Modern technology makes our lives more convenient, and our deaths more complicated. Today when we die we leave behind not just physical belongings but also a vast amount of electronic “belongings.” Photos are no longer printed in an album on a shelf; but uploaded and shared. Diaries are not handwritten journals anymore; but a series of blogs or tweets. Salacious love letters aren’t penned on paper and burned or thrown away; but sent via email or text where fleeting feelings can be preserved forever.
The question of how to handle this digital data is a complicated one — but could have huge implications for internet privacy. Several states are currently considering ‘digital estate’ laws that will leave your private data exposed after your death. However, a few internet companies are making it possible for you to decide for yourself what happens to your digital data when you die. Facebook is the latest company to create an easy way to do that.
This all may seem silly at first blush. Do we really need control of our Facebook wall from beyond the grave? But it’s not the choice between memorializing or deleting the account that is important. Rather, it’s about having the choice at all. Without it, everything you’ve ever uploaded or posted online is at risk of being viewed and potentially distributed — the moment you die. That’s bad news not just for you, but for any third party you’ve ever communicated with online.
Most people do not expect their internet privacy to end when they die. But under the rules being proposed in several states, the executor of an estate (a person either appointed in a will or chosen by the court — often a relative) would be given full access to all of the deceased person’s online accounts. Every iMessage chat with friends. Every inappropriate inside joke email. Every racy love letter. Every scorned suitor on your dating profile. Every embarrassing photo buried in the Cloud. Every bank statement, medical record, support group or spiritual guidance. Every single thing ever sent, received, or stored electronically — potentially spanning decades — would be made available to the executor, even if the digital account has no fiscal value and isn’t necessary to close the deceased’s estate.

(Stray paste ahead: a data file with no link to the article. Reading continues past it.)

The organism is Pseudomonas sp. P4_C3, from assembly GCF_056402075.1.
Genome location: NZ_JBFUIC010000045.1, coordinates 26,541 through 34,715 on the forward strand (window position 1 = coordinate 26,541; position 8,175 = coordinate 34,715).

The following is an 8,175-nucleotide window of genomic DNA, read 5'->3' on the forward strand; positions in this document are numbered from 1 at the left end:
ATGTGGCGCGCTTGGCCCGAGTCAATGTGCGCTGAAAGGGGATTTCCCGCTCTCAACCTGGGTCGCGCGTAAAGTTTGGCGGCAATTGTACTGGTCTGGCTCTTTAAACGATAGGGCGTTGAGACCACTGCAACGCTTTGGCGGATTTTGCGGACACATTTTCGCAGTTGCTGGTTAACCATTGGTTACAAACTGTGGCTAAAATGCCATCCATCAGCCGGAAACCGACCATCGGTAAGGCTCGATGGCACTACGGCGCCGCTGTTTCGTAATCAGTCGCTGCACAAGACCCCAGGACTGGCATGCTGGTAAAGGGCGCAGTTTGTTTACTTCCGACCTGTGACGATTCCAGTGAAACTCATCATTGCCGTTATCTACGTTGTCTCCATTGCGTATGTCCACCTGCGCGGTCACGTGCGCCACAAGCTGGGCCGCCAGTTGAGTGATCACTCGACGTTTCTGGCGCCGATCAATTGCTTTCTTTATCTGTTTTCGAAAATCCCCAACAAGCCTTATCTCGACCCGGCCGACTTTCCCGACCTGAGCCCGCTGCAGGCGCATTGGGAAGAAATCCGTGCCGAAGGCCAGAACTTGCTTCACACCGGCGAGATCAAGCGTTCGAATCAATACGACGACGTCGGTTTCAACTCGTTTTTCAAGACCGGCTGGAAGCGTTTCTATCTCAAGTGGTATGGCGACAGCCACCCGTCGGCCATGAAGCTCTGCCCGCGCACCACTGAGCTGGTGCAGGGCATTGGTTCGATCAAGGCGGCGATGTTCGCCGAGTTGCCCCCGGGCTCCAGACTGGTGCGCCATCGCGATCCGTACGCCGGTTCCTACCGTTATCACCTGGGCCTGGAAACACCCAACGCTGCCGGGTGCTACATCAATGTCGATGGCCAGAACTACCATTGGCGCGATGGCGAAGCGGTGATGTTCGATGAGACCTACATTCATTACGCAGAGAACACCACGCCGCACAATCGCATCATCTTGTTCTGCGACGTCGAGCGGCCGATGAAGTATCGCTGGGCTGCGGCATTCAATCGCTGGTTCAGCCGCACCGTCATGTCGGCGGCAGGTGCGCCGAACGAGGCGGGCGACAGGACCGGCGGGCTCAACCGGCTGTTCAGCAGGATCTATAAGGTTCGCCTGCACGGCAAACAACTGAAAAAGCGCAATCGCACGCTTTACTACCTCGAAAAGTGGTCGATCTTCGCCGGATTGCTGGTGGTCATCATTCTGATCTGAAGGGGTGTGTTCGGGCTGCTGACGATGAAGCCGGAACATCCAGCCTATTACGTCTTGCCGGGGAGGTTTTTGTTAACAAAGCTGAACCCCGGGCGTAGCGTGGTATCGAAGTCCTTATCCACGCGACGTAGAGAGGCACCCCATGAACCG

This approach is dead wrong — and could change the way we use the internet. Most people do not edit their online lives. Password-protected accounts and unlimited storage space eliminate the need to actively cull and permanently delete information. For example, an email address may hold millions of old messages, whereas a house may hold only a handful of similar letters sent through postal mail. And the level of privacy provided to the deceased directly impacts the expectations of the living; if we expect our online communications to remain private tomorrow, we can freely express ourselves today. Without this future guarantee, we may choose to self-censor out of fear that others will later see our intimate speech. Allowing a third party to have unfettered access to this digital information puts an expiration date on our privacy.
The ACLU has joined with other organizations in lobbying against these bills in many states. And there is an alternative legislative proposal sponsored by the tech industry that offers much stronger privacy protections, which is a better option for a default rule for digital personal effects.
The problem is, any default bill is at heart a one-size-fits-all solution that cannot take into account personal preferences for what should happen to your digital information at death.
So what is a digital citizen to do in the face of this situation? Fortunately, some of the biggest digital companies are starting to give their users a way to set a preference for how their digital estates are handled. Facebook recently created a new Legacy contact function, and Google previously launched a similar feature called Inactive Account Manager. These represent a bold step in consumer choice. Death is not easy to talk about, and it is no surprise that most internet companies do not want to constantly remind their users about their impending mortality. But such settings are critical because it gives users the power to decide what happens to their accounts after their death. In Facebook’s Legacy Contact setting, for example, users can choose to delete their account when they die, or let someone manage their ‘memorial’ page by designating a person to accept friendships on their behalf, post messages, or download content.
Without such a setting, the only way to protect your privacy is by creating a digital will. Most people don’t have wills, and the vast majority of those who do haven’t discussed how it would apply to online speech and assets. People shouldn’t have to hire a lawyer to get out from under these proposed state default rules that don’t protect their privacy. Privacy shouldn’t be a luxury for the highest bidder.
That’s why more companies should follow Google and Facebook’s lead and offer this feature to their users. And they should do so now, before states pass these well-intentioned but misguided laws that would take those choices away from individual users. Take advantage of these settings! And demand other internet companies offer a similar choice.